Moving, electrically ‘silent’ source initiates brain waves

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Brain waves that spread through the hippocampus are initiated by a method not seen before — a possible step toward understanding and treating epilepsy, according to researchers at Case Western Reserve University.

The researchers discovered a traveling spike generator that appears to move across the hippocampus — a part of the brain mainly associated with memory — and change direction, while generating brain waves. The generator itself, however, produces no electrical signal.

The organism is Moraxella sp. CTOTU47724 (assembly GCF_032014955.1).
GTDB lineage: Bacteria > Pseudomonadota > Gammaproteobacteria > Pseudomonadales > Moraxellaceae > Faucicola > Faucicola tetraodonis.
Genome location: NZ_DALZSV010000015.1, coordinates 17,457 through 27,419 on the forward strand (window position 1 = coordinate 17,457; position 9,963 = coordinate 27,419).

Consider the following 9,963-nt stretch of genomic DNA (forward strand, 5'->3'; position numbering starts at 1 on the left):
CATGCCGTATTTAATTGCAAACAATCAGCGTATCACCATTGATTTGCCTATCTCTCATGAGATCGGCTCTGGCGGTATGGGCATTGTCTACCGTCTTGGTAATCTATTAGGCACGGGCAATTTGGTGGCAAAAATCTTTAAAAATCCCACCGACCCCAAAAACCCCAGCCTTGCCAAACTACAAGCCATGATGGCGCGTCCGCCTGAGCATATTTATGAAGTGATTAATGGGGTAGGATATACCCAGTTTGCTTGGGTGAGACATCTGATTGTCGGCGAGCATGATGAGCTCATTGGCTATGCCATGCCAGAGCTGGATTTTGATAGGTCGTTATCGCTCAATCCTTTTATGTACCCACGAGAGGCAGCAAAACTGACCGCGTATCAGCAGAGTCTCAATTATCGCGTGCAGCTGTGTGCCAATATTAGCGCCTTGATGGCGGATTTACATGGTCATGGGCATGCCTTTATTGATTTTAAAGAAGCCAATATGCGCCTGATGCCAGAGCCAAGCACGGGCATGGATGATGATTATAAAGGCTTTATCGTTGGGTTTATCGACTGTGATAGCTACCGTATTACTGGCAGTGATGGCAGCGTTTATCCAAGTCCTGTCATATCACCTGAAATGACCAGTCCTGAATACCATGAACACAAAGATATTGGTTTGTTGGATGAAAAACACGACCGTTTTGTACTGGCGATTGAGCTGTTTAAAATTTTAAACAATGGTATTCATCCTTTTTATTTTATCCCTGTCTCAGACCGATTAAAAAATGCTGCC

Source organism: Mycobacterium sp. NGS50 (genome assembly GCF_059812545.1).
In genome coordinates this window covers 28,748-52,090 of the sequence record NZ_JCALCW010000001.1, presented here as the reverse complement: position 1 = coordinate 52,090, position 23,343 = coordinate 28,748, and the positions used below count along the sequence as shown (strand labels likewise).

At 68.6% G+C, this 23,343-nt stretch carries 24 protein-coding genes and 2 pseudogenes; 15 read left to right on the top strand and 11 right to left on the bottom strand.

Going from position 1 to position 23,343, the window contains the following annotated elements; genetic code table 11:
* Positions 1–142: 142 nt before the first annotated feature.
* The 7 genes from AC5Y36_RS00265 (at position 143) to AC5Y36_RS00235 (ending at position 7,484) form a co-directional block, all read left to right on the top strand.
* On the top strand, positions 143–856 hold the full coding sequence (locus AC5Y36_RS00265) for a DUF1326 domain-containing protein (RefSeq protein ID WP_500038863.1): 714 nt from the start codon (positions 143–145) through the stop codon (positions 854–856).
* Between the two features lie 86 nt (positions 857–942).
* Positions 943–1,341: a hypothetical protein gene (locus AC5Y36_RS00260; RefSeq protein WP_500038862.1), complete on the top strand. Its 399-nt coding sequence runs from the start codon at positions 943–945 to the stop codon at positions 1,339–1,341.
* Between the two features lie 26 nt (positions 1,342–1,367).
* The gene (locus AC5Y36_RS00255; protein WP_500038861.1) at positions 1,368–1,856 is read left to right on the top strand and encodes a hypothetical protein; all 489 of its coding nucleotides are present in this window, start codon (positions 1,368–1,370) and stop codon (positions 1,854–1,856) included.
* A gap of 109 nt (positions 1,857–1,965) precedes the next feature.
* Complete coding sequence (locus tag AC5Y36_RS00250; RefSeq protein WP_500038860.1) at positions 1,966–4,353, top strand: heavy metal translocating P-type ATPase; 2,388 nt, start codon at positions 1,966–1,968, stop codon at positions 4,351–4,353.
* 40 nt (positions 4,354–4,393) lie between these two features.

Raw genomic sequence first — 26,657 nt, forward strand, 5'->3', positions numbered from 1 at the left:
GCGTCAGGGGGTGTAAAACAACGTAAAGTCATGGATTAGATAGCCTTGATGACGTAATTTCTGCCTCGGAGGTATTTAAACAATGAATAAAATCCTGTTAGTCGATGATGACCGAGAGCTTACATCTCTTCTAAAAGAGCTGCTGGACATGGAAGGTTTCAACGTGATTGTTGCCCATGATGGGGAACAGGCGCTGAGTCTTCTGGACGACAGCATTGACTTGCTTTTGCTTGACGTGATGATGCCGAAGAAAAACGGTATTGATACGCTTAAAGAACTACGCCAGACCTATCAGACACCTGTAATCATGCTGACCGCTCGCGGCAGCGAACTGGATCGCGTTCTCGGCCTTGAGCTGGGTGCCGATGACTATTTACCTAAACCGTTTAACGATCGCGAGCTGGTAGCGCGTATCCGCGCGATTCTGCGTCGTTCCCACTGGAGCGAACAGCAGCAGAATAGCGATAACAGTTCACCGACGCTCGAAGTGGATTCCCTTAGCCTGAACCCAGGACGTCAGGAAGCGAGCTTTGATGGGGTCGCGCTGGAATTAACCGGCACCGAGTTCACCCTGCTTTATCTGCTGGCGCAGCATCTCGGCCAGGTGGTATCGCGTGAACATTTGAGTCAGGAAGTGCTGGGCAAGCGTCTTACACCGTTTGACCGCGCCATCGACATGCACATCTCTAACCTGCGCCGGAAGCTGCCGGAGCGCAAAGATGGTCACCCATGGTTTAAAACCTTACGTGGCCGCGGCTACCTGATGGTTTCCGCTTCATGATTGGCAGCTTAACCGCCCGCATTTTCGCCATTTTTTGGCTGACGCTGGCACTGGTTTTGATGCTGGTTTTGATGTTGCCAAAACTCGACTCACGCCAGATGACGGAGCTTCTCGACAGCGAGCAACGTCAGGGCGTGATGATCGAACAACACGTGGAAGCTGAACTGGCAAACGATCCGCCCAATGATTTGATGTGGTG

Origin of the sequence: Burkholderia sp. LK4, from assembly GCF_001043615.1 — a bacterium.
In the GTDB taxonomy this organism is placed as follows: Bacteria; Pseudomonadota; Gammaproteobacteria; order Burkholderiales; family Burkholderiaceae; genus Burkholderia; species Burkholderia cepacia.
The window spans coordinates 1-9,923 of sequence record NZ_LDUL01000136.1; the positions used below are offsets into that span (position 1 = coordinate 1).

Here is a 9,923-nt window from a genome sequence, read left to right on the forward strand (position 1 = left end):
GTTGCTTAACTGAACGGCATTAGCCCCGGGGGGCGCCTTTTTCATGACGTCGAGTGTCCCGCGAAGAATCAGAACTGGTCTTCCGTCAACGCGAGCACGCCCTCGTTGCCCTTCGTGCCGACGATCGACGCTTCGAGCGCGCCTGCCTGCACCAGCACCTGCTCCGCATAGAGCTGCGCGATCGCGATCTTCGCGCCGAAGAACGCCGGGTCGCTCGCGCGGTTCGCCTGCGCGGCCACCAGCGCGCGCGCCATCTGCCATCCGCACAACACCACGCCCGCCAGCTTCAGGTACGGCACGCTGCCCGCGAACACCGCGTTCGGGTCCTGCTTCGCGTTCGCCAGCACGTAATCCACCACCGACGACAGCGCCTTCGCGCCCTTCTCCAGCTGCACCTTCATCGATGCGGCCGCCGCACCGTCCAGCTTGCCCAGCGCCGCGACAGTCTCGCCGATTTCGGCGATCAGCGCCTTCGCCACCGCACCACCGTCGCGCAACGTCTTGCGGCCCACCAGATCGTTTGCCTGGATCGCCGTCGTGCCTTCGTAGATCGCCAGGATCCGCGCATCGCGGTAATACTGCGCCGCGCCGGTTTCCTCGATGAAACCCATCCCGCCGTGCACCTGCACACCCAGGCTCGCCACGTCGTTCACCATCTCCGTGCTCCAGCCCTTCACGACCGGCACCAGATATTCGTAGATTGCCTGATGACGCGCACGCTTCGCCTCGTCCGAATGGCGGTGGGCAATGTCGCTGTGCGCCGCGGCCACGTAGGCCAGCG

“In epilepsy, we’ve thought the focus of seizures is fixed and, in severe cases, that part of the brain is surgically removed,” said Dominique Durand, Elmer Lincoln Lindseth Professor in Biomedical Engineering at Case School of Engineering and leader of the study. “But if the focus, or source, of seizures moves — as we’ve described — that’s problematic.”

The speed of the waves most closely match those found in epilepsy and in healthy sleep and theta waves, which are thought to help form memories.

On this latest study, Durand worked with PhD students Mingming Zhang, Rajat S. Shivacharan, postdoctoral researcher Chia-Chu Chiang, and research associate Luis E. Gonzales-Reyes.

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